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Targeting of EU officials with Predator spyware shows need for stronger legal controls

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While the EU has so far failed to take appropriate action against the most invasive forms of spyware, the Corporate Sustainability Due Diligence Directive (CSDDD) could offer a crucial opportunity for the EU to rein in the rampant human rights abuses of the surveillance technology sector, argues Hannah Storey.

Hannah Storey is policy advisor on business and human rights at Amnesty International.

In 2021, the Pegasus Project exposed how governments across the globe have used NSO Group’s highly invasive Pegasus spyware to unlawfully spy on human rights activists, political leaders, journalists and lawyers. Pegasus spyware was weaponised to intimidate and attempt to silence courageous people around the world.

High-profile journalist Nuria Piera described the feeling of being targeted with the technology: “It’s like being in quicksand. It really affects your sense of freedom, how free you feel to speak up.” Digital forensics have confirmed that journalists have been targeted with Pegasus in at least 18 countries, but the actual scale of this abuse of surveillance technology is likely to be much higher.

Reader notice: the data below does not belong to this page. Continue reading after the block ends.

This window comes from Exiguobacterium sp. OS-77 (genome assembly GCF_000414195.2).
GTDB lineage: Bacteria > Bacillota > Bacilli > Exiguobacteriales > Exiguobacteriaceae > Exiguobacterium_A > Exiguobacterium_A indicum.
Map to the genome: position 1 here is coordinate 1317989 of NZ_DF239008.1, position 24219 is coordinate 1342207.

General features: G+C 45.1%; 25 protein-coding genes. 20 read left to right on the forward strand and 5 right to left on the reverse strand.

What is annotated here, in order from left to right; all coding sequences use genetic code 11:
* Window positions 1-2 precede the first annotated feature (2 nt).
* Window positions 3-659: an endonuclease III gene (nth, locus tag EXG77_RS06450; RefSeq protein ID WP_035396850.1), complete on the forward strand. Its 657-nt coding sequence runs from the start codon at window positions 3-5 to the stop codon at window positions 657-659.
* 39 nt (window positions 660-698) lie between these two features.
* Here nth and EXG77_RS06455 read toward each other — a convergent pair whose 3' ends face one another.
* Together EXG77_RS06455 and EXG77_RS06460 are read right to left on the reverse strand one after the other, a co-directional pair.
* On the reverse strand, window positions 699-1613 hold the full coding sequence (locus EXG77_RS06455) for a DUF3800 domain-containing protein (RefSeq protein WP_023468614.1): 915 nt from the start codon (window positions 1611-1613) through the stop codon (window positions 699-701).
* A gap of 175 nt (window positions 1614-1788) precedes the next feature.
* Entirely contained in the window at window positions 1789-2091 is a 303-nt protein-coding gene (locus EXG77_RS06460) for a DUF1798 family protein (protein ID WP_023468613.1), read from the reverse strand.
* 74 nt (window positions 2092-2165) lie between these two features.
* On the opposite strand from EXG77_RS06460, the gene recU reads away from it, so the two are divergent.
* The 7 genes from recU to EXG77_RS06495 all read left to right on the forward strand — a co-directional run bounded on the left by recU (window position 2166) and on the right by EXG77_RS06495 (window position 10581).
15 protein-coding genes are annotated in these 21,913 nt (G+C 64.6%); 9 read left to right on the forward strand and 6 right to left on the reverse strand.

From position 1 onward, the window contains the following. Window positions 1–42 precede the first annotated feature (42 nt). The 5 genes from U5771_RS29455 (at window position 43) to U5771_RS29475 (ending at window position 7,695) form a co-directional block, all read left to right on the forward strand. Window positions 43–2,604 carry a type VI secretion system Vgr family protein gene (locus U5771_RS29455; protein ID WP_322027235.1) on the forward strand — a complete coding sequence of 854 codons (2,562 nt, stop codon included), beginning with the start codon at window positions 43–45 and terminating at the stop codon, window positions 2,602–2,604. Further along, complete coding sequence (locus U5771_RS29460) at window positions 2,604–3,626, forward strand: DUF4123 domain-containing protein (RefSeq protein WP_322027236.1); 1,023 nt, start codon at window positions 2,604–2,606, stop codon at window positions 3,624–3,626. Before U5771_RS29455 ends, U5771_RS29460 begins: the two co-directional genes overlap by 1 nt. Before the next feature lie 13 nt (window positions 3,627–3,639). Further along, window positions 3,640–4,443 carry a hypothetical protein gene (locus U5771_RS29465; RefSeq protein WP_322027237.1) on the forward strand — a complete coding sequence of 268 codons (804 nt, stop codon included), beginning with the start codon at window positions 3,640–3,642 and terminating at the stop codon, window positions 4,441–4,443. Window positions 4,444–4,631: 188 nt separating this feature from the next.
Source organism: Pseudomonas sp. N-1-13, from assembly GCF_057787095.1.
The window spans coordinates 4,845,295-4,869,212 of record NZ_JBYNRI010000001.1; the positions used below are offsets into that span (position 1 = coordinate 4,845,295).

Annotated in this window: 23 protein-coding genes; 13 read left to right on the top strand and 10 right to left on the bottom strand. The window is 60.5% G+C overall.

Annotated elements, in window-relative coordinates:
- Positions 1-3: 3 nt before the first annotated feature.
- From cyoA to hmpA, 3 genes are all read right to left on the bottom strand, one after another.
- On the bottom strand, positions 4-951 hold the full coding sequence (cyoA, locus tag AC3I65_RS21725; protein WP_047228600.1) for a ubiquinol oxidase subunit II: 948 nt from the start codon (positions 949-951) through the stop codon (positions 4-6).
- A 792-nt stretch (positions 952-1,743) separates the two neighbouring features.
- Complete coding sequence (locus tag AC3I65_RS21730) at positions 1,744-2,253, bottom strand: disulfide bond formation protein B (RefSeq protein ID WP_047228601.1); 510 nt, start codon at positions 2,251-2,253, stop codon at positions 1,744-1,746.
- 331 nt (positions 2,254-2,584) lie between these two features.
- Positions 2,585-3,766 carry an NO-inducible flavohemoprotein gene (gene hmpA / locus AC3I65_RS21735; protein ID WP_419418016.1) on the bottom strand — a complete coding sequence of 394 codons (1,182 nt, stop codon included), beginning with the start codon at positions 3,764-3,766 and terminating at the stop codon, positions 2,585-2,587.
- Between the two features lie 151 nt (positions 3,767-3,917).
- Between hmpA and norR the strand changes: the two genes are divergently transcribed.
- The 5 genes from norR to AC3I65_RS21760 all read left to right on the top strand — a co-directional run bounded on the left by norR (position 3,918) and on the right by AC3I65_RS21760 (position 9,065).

Two years later, an investigation by European Investigative Collaborations (EIC) — a partnership of over a dozen media organizations which was assisted by Amnesty International’s Security Lab — dubbed the ‘Predator Files’ has revealed that a suite of surveillance technologies created and sold by the EU-based Intellexa alliance, including a highly invasive surveillance technology called ‘Predator’, is being traded worldwide on a near industrial scale.

Predator spyware can silently infect nearby devices or be delivered through a malicious link. Once a targeted infection occurs, Predator can, like Pegasus before it, access unchecked amounts of data on the target’s device. Reading messages, accessing the microphone, documents, photos, contacts, and call records. You name it, Predator can probably access it, all while the user is entirely unaware of its presence.

EIC and Amnesty International’s Predator Files investigation has revealed that Predator has been used to target EU officials, including the President of the European Parliament, Roberta Metsola, and EU-based activists and academics. In total, 50 social media accounts belonging to 27 individuals and 23 institutions from around the world were found to have been targeted between February and June 2023.

Not only does this misuse of spyware harm the rights of the individuals targeted but, in the words of the European Parliament’s PEGA committee (Committee of Inquiry to investigate the use of Pegasus and equivalent surveillance spyware), “the abuse of spyware is a severe violation of all the values of the European Union, and it is testing the resilience of the democratic rule of law in Europe.”